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The Scott Card Superman Boycott

Like many things, this started as a comment on someone else's post, but got far too long for that. So, this is my view on the boycott of Scott Card's work on Superman being conducted by some comic shops and, presumably, comic purchasers.

Firstly I should point out that I don't buy Superman, the concept doesn't interest me that much. Scott Card writing it isn't likely to make me change my mind, so I can't really boycott the work, as I had no intention of buying it in the first place. Alan Moore, perhaps, but then he's already done the Miracle-Man arc, which is his exploration of what a real Superman would be.

I think it's perfectly valid for people to complain about an artist's views and to boycott that artist's work if they don't like those views, but personally I prefer to accept the art as it is, and not be bothered by the creator's personal views, unless those views actually do make their work bad. While a work can be, and almost always is, coloured by an artist's views to some extent, much of the time, especially when those views are not relevant to the thrust of the work, those views do not come across in the work in any significant way.

I think Scott's being a Mormon and vehemently disliking gays are both abhorrent practices, but that doesn't mean I'll automatically dismiss his art. I feel "Enders Game", and the series derived from it, is a classic of the genre and that won't change regardless of Scott's views on any subject. Scott has also written and edited probably the best self-help guides for aspiring SF authors out there. But his "Alvin Maker" series too closely parallels certain Books of Mormon, and suffers greatly for it.

Frank Miller is a homophobic, sexist, ableist, anti-Islamic, right wing bigot, but his art and writing in "Daredevil", "Ronin" & "The Dark Knight Returns" (the original comic) are superb. "300" however, is a complete load of crap because he let his views get too close to the surface of his work. On the other hand, "300" was one of Miller's more financially successful franchises, and I suspect people may be fooling themselves if they think DC are going to be negatively impacted in any significant way by being associated with Scott.

Tom Cruise and John Travolta are religious fruitcakes who also make stupid pronouncements in public, among other things. I happen to think that Travolta's performances in things like "Pulp Fiction" & "Swordfish" are great, and Cruise's performance's in "Rain Man" and "Born on the Fourth of July" are even more impressive.

Wagner wrote some great music, even though he was basically a Nazi.

To me, it's nice when an artist, in whatever field, happens to have social or political views that are similar to my own, but it's not necessary for me to enjoy their work, and I prefer to examine the work, not the artist, when making an aesthetic judgement on the work's quality.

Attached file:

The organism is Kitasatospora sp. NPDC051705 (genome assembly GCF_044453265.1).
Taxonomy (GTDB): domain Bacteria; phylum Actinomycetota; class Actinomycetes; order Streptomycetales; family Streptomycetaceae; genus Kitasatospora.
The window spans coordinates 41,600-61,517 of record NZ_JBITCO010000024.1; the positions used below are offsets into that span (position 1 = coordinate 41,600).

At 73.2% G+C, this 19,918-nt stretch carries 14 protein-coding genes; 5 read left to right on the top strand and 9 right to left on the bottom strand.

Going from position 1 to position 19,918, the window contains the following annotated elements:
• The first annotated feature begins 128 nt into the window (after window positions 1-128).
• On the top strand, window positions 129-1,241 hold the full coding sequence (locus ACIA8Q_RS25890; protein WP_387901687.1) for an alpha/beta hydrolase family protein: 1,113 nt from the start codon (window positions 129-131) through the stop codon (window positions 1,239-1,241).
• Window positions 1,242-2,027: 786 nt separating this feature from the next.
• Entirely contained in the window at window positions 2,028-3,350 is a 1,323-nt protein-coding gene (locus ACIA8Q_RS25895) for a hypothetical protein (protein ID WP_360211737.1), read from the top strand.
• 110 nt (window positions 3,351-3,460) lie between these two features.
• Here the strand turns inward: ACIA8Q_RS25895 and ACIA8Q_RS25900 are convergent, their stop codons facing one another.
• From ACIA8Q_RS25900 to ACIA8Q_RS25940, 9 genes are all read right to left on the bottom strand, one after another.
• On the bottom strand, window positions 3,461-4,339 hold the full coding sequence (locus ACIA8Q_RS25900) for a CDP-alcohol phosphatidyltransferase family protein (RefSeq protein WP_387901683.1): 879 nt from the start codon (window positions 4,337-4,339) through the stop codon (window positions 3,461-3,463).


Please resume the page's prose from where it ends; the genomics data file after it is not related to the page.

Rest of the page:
If I did not do that, I would have to dismiss Shakespeare as being anti-semitic, sexist, classist, and numerous other things that are unacceptable today.

This entry was originally posted at http://mundens.dreamwidth.org/469196.html. Please comment there using OpenID.


( 4 comments — Leave a comment )
Feb. 27th, 2013 11:31 pm (UTC)
Gosh, the intentional fallacy. Wasn't I just waffling about this last week?

The problem with Card is that his views turn up in his art - maybe not all of it, but enough of it to make me not want to pay money for any more of it.

Vis. Check out the second page, where the templars are practicing their swordplay.

Yes, it was awesome to know that 'you fight like a girl' is going to be an insult in my favourite fandom now (especially given the general non-sexist nature of Bioware stuff in general), and even more awesome to have it reinforced in the next line "Could a girl have cut you into three pieces?" Well yes, yes she could, and fuck you Mr Card for tainting my fandom with your sexist crap, essentially.

It's notable that the other Dragon Age graphic novels, which do not involve him as a writer, do not contain sexist bullshit.

Feb. 28th, 2013 02:07 am (UTC)
Gosh, the intentional fallacy.

Yeah. I had this conversation a while ago. As an artist I LOVE the idea that the only thing that matters is the artwork and the artist and his/her intentions/beliefs mean nothing, but sometimes in actual real world situations that does not work out. I was asking for suggestions of SF books to buy my brother for Christmas and people suggested Card books and I was like... my brother's gay. I can't buy Card books for my beloved brother as a present. It would be horribly insulting and gross if I did that. It's not gonna happen. And well, there's lots of other great stuff out there that won't make him vomit, so let's go with that. And the other non-vomictuous suggestions were indeed plentiful and awesome. So... *shrugs*
Feb. 28th, 2013 02:34 am (UTC)
I would be all "Banks, Banks, oh, did I mention Banks?"

lalala.. ;-)
Feb. 28th, 2013 12:03 am (UTC)
Wagner wrote some great music, even though he was basically a Nazi.

Actually, Wagner himself wasn't a Nazi. His music just got appropriated by the Nazi movement, and by Hitler in particular.
( 4 comments — Leave a comment )



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